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Meet the man who became Singapore's guru of property by accident

[SINGAPORE] Steve Melhuish knew practically nothing about the real estate market in Singapore when the condo he was renting was put up for sale in 2006. Now he dominates the industry.

The British-born Melhuish and his wife had just moved to the city-state 18 months earlier and they were surprised at how difficult it was to find new housing. Decade-old sites like Realtor.com, popular in the US, hadn't reached Southeast Asia, and most real estate advertising still appeared in newspapers with only basic information like price and a building name.

He founded PropertyGuru Group in 2007 to let people search more efficiently online and now controls the largest Internet real estate website in the region with 14 million users a month.

Mr Melhuish, 47, raised S$175 million from investors including TPG Capital and Indonesia's Emtek Group for expansion, the second-largest amount by a tech company in Southeast Asia last year.

Still, PropertyGuru faces challenges to its position as one of the region's hottest startups from giants such as Rupert Murdoch's News Corp and newcomer 99.co, backed by Facebook Inc co-founder Eduardo Saverin and Sequoia Capital.

"We typically have one or two new competitors every year, it keeps us on our toes," Melhuish said.

MARKET DOMINANCE

PropertyGuru's website lets users search for properties based on location, type and price, and see photos of interiors along with floor plans. They save time compared with the traditional approach of newspapers and agents, and often save money because they can more easily sift through many options.

PropertyGuru makes money by charging agents a fee to use its platform and by selling advertising online and in printed newsletters. In Singapore, the startup holds about 90 per cent of the market, more than the next four rivals combined.

"PropertyGuru has become a common portal to go to for anyone searching for a property to buy or rent," said Ong Teck Hui, National Director of Research at property broker Jones Lang LaSalle Inc in Singapore. "They have managed to create a brand a bit like Coke when you want to drink. When you want to find a property, you go to PropertyGuru."

REGIONAL EXPANSION

Mr Melhuish has taken versions of the site and applications into Indonesia, Malaysia and Thailand, which along with Singapore represent a US$140 billion annual market for property transactions. Last month, PropertyGuru agreed to buy Ensign Media in its largest deal yet, adding magazines and websites about luxury properties and architectural content.

"We want to build depth and strength in existing markets," Mr Melhuish said. "Being a strong integrated player in the marketplace is very important."

PropertyGuru's fundraising last year was the largest amount in the region after ride-hailing service GrabTaxi Holdings Pte, the rival to Uber Technologies Inc. in Southeast Asia. Mr Melhuish declined to discuss PropertyGuru's valuation and said he has no immediate plans for an IPO now that he has additional capital.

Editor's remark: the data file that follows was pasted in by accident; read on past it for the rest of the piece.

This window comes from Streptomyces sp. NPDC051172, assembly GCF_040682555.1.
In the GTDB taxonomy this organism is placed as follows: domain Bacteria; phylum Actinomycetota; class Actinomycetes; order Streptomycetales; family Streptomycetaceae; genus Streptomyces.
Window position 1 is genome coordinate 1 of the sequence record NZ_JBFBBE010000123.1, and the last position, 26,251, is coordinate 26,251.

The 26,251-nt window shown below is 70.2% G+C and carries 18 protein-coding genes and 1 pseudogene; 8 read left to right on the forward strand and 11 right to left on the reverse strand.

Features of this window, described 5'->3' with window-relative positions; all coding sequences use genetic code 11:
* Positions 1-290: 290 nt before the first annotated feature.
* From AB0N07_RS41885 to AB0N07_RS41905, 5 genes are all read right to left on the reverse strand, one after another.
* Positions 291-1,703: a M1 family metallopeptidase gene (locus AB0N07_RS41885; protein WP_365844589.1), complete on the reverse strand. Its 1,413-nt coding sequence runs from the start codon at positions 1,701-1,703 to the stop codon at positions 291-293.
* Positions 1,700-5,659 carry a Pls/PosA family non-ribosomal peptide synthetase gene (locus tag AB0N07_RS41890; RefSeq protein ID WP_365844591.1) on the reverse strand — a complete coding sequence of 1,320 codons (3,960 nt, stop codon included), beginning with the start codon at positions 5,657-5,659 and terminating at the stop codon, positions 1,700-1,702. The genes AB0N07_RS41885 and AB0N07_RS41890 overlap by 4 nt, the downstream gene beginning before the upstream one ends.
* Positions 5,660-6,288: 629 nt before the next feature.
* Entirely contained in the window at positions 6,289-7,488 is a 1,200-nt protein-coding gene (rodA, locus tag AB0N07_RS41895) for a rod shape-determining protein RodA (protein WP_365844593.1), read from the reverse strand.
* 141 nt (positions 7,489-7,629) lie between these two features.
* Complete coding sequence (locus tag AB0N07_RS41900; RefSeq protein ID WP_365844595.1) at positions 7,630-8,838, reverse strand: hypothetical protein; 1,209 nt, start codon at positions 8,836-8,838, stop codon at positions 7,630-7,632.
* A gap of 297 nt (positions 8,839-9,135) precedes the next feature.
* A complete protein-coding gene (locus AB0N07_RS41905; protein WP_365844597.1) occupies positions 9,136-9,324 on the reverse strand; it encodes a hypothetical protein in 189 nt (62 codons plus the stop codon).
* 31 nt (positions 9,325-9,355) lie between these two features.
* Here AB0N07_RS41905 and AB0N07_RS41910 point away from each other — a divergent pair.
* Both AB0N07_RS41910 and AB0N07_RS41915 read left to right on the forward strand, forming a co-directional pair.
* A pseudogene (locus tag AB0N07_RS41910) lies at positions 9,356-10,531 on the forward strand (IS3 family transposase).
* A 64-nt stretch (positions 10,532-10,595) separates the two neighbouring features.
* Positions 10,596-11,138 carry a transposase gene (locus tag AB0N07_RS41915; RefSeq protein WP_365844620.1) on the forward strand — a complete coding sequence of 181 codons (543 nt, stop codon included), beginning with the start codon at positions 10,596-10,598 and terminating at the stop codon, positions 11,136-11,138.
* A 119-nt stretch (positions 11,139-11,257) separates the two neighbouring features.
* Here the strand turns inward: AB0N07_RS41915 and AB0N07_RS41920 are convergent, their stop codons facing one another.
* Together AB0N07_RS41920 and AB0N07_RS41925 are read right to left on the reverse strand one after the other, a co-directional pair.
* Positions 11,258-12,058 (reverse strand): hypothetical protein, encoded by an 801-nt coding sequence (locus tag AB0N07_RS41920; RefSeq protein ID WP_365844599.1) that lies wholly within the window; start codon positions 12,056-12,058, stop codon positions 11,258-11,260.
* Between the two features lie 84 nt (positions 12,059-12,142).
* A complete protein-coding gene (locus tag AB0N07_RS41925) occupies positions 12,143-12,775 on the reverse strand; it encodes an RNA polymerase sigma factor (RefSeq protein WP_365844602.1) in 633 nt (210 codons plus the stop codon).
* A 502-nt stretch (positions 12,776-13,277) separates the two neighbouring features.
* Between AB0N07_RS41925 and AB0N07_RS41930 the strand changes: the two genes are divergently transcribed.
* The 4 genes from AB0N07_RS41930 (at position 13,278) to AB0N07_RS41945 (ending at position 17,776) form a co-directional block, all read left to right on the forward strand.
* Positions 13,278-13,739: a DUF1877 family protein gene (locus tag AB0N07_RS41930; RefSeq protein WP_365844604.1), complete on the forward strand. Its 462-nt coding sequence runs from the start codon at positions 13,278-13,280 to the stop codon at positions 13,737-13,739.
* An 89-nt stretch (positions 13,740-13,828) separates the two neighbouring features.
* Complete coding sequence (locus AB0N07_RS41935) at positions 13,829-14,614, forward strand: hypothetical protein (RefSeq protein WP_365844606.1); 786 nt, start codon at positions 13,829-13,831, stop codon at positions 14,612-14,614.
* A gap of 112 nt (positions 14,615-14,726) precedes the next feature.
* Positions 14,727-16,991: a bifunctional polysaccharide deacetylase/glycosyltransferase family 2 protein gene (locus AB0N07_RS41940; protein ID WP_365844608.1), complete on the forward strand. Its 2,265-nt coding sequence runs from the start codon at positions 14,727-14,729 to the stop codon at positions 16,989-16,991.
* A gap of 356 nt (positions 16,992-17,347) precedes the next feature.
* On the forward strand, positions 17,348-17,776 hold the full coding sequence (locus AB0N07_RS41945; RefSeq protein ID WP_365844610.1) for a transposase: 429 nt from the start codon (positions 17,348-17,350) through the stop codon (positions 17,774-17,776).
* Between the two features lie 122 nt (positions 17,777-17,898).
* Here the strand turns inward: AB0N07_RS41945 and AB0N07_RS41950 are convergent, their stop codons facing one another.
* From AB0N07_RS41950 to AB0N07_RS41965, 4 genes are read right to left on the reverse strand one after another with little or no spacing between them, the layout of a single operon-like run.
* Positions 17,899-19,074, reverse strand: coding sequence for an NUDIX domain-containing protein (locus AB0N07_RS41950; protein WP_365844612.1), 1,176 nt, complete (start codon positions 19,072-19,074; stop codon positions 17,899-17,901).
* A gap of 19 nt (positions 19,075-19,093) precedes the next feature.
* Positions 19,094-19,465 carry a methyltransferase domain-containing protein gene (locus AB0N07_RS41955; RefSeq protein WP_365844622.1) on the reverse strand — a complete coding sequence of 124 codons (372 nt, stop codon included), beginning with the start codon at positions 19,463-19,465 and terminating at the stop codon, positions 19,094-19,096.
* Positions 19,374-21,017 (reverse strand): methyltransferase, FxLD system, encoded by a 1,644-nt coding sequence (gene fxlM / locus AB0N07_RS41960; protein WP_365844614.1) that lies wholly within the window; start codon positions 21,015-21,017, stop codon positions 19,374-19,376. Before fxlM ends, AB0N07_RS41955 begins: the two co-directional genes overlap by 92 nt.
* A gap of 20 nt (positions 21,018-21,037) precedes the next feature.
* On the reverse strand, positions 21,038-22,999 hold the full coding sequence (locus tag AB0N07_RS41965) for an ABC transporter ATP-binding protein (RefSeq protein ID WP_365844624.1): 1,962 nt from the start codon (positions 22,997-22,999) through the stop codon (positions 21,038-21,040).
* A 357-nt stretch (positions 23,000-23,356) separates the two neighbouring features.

Mr Melhuish credits the company's growth to paranoia, as numerous rivals have emerged and disappeared in the past eight years. Two months before he teamed with partner Jani Rautiainen to start PropertyGuru, three competitors entered the market, including iProperty Group. In November, iProperty agreed to be bought by REA Group Ltd, a News Corp unit which owns real estate websites in Australia, China and Europe.

EMERGING RIVALS

PropertyGuru also competes with startups and even banks. With an Airbnb-like interface, 99.co, founded by Singapore entrepreneur Darius Cheung, aims to appeal to users who want an easy-to-use search experience. DBS Group Holdings Ltd, Southeast Asia's largest lender, has developed an app that helps customers buy a home by listing past transactions and providing a mortgage calculator.

Mr Cheung, 35, said the real difference between 99.co and PropertyGuru is "under the hood."

Traditionally, property websites are about whoever pays more gets listed on top. "This is why you get wrong data sometimes and this is a problem I wanted to fix," Mr Cheung said. His two-year-old startup takes a "Google approach" of relevant search, where marketers of properties only pay when somebody actually makes an inquiry about the property. "That makes people want to put more accurate, quality information."

CONSUMER SHIFT

Mr Melhuish said PropertyGuru has adopted a similar approach with higher quality agent listings ranked higher, regardless of whether they pay or not.

To keep up with the consumer shift to mobile phones and tablet computers, PropertyGuru has started 15 mobile apps in Southeast Asia for consumers and agents in the four countries, doing everything from allowing prospective buyers to search for property "near here" and enabling agents to upload listings.

Unlike many entrepreneurs who are inspired to create businesses to pursue a dream, Mr Melhuish only became a devotee of real estate after he took the plunge into his startup.

"Many people think that you need to be passionate to start a business, but I was clueless," he said. "My two pieces of advice for wannabe entrepreneurs is choose a large market and an industry that you'll become passionate about."

BLOOMBERG